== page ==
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Tag "religion"

The role of cycles and routines in culture have been explored in various aspects on this blog earlier. From early settlements to the concept of time in terms of units such as days, weeks and month.
One of the cultures that have throughout a very strong concept of repetition in the more literal sense is ancient Egypt, the culture of the Pharaohs. There is so much research on this culture out there and for Europe and especially Britain this has been a deep fascination for centuries. The British Museum is stuffed to the roof with artifacts and knowledge collected in Egypt.
What I want to look at is the “simple“ concept of the birth and death of the sun during the course of one day. Two elements in Egypt have had a fundamental impact on how the Egyptian culture has formed. This is on one hand the Nile as the life spending river that runs through the deathly desert from south to north and the sun that spends the warmth and makes the plants grow that travels from east to west. These two elements might also had a fundamental influence in how orientation and navigation was developed. (Yi-Fu Tuan (1974), Topophilia. Columbia University Press, New York) It is believed, that the Egyptian culture hated the darkness that arose together with the cold as soon as the sun has touched the horizon in the west. The dark and the cold were associated with death, just like the daily death of the sun. As an opposition to this there was the daily birth of the sun as it rose over the horizon in the east. For this miracle the Scarab beetle was responsible. The beetle was an important character that took care of the death and was associated with the Egyptian god, Khepri. He did take care of the sun and made sure, that after she died in the evening she was reborn in the morning in the east. To do so he rolled the sun just like a ball backwards along the sky, just like a Scarab beetle would roll a ball of dung. So the beetle rolled the son during the night from west to east. The Egyptian name for this important insect was ”Kheper“. The scarab beetle was also a symbol of rebirth after death. To believe in being reborn led to the mummification of the dead body, to preserve it for it’s next life. When the Egyptians mummified a body they would remove the heart and put a stone carved like the beetle in its place. Just like the sun would be reborn every day, also humans would be sent back from the death to be reborn. The idea of cycles and repetition as observed in nature was deeply embedded in the culture of ancient Egypt.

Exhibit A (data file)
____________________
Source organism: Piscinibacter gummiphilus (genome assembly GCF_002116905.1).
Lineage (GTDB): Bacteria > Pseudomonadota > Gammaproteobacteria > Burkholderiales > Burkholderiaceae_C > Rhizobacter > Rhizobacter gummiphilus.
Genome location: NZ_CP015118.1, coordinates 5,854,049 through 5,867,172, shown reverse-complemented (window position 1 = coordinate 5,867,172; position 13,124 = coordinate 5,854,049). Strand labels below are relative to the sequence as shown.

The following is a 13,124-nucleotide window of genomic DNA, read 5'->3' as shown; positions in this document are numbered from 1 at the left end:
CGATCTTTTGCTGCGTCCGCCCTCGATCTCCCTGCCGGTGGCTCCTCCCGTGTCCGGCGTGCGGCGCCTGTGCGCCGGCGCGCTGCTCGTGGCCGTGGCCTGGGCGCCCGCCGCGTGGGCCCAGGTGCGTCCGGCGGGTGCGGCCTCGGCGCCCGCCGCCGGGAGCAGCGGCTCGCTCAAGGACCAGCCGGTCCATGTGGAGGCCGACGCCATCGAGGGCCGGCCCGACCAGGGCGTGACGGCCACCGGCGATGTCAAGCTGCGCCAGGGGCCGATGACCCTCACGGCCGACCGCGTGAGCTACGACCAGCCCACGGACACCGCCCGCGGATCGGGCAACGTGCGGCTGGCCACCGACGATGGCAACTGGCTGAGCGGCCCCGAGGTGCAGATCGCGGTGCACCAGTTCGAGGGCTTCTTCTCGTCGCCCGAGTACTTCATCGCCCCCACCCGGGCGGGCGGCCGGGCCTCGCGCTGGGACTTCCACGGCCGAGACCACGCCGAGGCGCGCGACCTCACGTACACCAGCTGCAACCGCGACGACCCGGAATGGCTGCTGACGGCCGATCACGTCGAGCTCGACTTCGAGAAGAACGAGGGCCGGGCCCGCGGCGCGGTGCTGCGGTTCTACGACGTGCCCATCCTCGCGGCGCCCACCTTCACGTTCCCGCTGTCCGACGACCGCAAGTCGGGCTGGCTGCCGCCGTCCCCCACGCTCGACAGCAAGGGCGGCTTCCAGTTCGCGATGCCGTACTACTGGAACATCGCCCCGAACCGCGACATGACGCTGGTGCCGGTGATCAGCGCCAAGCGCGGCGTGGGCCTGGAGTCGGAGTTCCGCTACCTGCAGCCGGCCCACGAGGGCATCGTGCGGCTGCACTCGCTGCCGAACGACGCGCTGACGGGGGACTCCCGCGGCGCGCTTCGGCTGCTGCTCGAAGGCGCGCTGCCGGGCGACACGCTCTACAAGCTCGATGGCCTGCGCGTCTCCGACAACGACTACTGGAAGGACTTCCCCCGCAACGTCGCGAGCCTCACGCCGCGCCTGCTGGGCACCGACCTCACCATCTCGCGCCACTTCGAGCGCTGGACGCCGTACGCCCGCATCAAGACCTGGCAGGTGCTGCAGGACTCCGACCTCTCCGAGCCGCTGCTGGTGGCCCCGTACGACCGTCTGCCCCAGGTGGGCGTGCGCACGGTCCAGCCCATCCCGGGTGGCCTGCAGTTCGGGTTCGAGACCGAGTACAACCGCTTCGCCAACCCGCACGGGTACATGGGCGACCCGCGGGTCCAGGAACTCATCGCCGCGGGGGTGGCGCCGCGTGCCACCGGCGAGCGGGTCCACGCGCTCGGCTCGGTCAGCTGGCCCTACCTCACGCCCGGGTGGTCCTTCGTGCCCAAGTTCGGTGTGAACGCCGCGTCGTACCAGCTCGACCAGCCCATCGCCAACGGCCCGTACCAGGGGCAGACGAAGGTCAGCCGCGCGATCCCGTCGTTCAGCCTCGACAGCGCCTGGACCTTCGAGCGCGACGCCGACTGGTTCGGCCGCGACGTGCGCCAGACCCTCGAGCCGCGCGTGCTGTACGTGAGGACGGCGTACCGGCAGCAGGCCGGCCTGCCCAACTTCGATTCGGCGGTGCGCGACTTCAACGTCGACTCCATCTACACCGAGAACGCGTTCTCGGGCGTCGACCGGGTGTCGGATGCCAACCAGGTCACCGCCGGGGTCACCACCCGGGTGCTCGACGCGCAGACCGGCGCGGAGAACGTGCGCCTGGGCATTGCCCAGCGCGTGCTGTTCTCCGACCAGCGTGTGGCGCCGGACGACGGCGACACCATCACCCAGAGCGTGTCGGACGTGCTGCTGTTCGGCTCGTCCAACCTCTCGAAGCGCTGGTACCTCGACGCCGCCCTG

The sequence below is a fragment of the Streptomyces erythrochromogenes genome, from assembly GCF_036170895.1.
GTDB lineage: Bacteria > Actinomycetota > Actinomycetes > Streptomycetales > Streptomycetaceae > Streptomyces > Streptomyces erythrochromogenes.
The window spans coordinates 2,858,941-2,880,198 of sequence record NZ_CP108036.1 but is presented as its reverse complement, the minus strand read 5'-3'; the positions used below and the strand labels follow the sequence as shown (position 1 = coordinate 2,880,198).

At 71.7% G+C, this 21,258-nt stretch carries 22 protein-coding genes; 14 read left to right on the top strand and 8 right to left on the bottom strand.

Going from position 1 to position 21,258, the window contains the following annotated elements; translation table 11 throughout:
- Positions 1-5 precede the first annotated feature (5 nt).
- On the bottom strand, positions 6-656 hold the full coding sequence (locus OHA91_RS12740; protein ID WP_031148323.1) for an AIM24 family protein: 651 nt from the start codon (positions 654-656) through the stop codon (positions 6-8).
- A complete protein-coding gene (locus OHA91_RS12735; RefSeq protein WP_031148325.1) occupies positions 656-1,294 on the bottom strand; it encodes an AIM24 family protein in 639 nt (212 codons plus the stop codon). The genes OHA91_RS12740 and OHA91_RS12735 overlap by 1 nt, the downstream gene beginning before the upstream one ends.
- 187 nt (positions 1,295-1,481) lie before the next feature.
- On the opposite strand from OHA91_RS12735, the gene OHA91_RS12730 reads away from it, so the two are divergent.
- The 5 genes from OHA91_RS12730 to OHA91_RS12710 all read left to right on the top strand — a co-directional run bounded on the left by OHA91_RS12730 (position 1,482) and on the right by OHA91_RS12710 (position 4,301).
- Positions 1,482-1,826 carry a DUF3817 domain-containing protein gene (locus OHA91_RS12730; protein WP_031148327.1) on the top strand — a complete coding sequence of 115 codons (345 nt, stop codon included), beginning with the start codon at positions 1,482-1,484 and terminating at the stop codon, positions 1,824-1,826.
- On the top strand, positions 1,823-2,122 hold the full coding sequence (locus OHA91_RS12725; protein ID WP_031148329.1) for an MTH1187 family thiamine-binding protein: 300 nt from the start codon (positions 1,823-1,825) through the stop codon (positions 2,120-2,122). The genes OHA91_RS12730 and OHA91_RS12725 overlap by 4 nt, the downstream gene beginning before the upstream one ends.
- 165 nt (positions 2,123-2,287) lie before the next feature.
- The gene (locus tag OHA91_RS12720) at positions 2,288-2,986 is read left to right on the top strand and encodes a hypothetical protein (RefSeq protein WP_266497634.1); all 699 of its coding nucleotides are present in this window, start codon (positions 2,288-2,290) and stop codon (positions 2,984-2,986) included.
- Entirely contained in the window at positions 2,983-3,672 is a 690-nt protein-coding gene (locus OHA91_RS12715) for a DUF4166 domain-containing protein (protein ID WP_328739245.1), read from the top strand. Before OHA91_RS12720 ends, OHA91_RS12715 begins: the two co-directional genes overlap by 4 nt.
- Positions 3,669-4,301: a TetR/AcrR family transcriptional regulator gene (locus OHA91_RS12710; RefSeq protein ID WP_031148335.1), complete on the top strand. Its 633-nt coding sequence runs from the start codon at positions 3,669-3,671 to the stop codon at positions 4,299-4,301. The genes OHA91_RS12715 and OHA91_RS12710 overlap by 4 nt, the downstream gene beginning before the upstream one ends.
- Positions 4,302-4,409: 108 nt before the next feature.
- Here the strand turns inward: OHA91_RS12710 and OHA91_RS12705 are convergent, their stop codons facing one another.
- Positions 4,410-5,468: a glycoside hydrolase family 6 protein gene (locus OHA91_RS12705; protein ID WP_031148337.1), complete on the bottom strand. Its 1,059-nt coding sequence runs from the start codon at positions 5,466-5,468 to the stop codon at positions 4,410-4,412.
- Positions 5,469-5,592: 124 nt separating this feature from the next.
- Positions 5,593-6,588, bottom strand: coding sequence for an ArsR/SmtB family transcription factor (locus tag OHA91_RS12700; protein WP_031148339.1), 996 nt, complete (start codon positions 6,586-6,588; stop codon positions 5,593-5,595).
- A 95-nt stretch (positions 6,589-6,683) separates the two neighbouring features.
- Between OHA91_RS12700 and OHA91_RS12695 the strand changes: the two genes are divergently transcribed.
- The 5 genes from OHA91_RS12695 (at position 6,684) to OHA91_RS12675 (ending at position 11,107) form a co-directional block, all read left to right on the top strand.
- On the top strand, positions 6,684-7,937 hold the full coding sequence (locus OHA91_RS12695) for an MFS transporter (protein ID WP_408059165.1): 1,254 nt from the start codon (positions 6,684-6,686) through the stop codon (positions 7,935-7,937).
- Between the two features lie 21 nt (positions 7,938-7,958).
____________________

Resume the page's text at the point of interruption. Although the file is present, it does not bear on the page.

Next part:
Image from labspaces.net

Some sort of visualization with a time lapse of the night sky.
Perseids from powrslave on Vimeo.

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A book by Josef H. Reichholf titled “Warum die Menschen sesshaft wurden”, translated why men started settling, explores a new theory to explain why the first settlements started forming. As generally known, the early humans were not settled at one place but rather nomadic, moving around to ensure the supply of food. The current theory to explain why they started settling down assumes, that around 15000 to 11000 years ago there has been a shortage of animals to hunt and people started farming plants and simultaneously started domesticating animals. Josef Reichholf argues this view is wrong and develops in his book a different explanation for the big change from nomads to citizens. His two main arguments are that at this time, in the area where farming first started, the ground must have been very rank and therefore it must have had plenty of food. The second argument is, that starting to farm grain from early forms of these plants would have been much too labor intensive as these early plants must have had such tiny grains. Only much later crossings of these plants grow the grain we know today. So he sets out to set up his own theory on how all this happened. His main idea is that it all started from having too much rather than not enough. He suggests that it started with the production of beer, or rather an early form of it, which is quite simple to brew from grains and water. This drink was sweet and nutritive. It was mainly consumed as part of events related to cult and religion. The buildings for rites and cult are the oldest ones known, for example Goebekli Tepe (Turkish for “Hill with a Navel”) in south Turkey. From there it has grown into permanent settlements. It wasn’t therefore hunger that lead to permanent settlements but excessive consumption and surplus of supply.